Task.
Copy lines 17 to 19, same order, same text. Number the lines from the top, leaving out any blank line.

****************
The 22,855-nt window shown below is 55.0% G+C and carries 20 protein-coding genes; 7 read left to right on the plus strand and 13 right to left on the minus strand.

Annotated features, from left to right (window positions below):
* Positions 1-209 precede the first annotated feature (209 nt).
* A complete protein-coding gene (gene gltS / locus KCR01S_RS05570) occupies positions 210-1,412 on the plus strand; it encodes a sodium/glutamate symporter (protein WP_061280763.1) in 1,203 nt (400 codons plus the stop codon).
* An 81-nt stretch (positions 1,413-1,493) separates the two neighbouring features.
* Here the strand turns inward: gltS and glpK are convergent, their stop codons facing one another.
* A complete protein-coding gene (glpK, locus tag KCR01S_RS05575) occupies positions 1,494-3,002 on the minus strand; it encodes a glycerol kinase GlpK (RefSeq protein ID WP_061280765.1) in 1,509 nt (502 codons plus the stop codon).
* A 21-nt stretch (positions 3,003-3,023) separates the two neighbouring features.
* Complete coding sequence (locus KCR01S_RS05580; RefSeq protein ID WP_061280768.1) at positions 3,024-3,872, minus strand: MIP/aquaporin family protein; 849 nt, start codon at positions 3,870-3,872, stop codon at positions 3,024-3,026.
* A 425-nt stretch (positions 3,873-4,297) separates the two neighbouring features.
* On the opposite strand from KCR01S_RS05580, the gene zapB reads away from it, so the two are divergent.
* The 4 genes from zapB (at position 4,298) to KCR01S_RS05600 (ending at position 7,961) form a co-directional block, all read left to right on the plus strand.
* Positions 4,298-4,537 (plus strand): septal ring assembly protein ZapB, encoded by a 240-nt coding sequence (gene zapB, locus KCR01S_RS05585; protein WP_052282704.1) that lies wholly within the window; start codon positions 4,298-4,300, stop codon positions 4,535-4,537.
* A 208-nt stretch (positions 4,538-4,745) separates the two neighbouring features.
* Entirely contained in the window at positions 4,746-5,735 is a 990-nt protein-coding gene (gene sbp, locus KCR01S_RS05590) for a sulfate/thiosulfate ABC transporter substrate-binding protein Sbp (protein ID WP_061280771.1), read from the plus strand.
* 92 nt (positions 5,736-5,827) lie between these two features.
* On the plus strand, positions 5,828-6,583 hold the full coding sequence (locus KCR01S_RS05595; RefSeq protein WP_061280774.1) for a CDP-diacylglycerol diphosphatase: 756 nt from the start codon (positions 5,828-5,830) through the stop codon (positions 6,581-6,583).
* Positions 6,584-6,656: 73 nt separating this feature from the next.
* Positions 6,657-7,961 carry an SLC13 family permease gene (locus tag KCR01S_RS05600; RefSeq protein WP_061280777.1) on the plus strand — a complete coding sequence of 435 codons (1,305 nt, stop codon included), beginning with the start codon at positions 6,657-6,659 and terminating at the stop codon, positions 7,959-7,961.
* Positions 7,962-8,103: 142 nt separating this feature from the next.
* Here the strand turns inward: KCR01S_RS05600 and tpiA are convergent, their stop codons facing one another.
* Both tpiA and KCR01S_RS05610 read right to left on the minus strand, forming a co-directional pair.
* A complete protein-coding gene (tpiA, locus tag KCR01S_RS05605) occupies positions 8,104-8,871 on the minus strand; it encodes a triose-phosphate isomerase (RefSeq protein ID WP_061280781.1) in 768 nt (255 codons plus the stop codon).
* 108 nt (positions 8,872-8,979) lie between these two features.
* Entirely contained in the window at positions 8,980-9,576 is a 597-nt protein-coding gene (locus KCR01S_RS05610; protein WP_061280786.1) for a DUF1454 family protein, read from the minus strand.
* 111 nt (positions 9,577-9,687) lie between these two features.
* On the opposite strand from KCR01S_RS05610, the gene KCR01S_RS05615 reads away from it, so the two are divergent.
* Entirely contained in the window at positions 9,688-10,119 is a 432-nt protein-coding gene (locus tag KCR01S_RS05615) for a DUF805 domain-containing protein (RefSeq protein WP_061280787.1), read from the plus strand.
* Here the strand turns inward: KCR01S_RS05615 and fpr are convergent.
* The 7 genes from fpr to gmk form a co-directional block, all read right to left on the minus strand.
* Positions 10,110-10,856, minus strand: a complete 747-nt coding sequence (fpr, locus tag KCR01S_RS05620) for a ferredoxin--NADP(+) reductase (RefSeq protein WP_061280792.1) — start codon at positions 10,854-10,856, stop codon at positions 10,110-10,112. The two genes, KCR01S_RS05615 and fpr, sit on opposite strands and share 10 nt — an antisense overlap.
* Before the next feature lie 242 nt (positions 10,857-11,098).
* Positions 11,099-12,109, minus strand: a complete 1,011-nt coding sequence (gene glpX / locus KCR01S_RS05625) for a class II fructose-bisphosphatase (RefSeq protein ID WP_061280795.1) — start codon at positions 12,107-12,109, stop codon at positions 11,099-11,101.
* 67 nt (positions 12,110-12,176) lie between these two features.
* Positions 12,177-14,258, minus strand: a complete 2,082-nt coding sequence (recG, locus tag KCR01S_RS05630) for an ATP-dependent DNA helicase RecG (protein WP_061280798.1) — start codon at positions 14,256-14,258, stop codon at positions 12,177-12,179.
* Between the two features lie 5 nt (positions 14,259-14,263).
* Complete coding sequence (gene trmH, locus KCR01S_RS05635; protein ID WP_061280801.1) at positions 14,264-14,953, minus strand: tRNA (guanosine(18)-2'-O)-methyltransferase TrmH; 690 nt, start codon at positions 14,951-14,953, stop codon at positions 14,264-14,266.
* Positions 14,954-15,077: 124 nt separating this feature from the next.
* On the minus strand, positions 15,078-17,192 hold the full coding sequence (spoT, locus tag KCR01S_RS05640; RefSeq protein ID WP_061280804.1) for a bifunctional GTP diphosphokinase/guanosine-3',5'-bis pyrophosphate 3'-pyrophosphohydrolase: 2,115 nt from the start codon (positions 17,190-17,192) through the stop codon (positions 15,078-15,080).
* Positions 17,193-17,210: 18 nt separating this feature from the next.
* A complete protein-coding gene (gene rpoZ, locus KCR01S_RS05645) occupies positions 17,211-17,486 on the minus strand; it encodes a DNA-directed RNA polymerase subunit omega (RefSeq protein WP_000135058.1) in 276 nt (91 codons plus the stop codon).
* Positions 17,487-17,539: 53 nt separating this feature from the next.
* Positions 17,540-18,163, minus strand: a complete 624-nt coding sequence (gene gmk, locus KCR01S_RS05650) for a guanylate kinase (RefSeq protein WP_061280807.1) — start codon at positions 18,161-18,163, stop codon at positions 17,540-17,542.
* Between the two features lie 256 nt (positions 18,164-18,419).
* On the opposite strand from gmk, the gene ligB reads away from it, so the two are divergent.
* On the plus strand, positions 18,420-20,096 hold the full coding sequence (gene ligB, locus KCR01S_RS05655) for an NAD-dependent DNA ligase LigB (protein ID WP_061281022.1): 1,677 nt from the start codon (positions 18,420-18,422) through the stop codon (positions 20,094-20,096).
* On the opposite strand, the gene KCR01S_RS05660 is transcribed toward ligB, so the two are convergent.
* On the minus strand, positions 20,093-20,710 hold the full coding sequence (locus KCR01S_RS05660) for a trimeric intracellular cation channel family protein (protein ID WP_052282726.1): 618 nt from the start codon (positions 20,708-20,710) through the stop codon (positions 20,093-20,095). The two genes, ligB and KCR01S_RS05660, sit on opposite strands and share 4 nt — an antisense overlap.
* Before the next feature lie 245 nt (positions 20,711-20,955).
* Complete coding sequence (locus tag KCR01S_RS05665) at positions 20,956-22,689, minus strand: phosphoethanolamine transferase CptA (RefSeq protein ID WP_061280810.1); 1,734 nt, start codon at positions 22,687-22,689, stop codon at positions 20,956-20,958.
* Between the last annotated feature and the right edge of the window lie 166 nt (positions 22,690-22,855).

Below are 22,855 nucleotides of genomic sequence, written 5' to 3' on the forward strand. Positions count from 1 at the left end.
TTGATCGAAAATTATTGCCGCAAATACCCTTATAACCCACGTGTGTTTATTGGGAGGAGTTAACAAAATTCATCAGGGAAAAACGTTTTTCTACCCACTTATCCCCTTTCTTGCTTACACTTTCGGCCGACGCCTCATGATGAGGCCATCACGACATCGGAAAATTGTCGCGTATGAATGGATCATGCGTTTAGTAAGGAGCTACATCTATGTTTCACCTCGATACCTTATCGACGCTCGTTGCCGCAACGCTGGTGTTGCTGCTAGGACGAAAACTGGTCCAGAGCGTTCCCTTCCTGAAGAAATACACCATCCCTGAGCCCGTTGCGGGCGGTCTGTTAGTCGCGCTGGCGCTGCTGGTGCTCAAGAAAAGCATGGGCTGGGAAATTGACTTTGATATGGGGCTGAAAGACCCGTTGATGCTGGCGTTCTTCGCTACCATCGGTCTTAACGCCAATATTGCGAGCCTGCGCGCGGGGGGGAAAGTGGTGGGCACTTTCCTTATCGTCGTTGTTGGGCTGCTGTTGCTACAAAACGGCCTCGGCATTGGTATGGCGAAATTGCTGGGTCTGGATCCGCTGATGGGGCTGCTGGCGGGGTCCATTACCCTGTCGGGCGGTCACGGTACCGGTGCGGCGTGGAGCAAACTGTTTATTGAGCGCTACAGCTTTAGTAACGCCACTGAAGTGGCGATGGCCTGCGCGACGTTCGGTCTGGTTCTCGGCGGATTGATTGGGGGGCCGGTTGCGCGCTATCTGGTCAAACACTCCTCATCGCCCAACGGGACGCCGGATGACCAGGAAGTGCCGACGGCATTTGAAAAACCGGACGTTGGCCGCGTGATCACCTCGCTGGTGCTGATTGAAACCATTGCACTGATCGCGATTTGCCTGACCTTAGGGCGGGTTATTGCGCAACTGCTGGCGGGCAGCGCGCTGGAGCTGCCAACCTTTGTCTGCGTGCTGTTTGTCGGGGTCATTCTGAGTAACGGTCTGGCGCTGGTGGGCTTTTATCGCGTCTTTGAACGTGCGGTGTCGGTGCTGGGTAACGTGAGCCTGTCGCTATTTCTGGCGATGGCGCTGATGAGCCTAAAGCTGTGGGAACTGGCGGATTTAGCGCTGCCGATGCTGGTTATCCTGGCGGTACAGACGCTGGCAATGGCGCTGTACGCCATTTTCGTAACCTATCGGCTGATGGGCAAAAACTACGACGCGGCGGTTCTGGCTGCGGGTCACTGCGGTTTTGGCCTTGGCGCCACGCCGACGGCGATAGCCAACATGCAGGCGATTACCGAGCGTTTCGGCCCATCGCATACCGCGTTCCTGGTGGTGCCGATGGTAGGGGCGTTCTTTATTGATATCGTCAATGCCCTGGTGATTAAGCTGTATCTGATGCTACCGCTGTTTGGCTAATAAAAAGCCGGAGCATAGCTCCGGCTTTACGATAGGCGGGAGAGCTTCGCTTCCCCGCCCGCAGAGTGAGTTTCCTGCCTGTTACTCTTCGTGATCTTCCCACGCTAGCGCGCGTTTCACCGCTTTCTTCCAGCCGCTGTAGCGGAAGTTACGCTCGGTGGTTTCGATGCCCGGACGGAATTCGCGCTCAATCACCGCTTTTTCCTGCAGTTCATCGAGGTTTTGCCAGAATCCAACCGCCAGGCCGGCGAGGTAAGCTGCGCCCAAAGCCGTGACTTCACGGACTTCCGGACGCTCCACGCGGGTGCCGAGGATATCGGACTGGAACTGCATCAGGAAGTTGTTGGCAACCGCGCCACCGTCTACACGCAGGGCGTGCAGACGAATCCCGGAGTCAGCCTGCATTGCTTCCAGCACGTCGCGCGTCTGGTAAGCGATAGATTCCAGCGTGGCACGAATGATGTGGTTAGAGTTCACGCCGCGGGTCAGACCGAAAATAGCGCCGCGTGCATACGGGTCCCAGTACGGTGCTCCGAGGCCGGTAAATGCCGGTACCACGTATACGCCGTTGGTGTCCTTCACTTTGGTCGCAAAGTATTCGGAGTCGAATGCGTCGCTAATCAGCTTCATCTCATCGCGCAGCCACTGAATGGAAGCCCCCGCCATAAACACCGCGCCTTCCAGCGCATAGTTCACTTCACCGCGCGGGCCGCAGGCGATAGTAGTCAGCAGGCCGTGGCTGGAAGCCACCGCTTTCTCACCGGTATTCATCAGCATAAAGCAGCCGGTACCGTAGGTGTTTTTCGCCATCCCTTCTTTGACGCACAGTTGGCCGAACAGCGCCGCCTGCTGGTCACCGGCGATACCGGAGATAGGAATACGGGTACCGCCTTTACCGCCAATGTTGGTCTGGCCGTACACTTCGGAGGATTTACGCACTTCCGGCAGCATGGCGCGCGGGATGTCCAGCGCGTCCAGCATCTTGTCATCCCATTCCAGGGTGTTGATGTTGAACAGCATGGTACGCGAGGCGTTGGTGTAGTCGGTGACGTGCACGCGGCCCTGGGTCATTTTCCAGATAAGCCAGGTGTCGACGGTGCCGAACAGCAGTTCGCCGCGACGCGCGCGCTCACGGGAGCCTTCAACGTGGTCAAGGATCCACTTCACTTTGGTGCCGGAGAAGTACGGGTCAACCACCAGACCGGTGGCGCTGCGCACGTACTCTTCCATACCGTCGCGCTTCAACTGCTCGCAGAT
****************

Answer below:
* On the plus strand, positions 5,828-6,583 hold the full coding sequence (locus KCR01S_RS05595; RefSeq protein WP_061280774.1) for a CDP-diacylglycerol diphosphatase: 756 nt from the start codon (positions 5,828-5,830) through the stop codon (positions 6,581-6,583).
* Positions 6,584-6,656: 73 nt separating this feature from the next.
* Positions 6,657-7,961 carry an SLC13 family permease gene (locus tag KCR01S_RS05600; RefSeq protein WP_061280777.1) on the plus strand — a complete coding sequence of 435 codons (1,305 nt, stop codon included), beginning with the start codon at positions 6,657-6,659 and terminating at the stop codon, positions 7,959-7,961.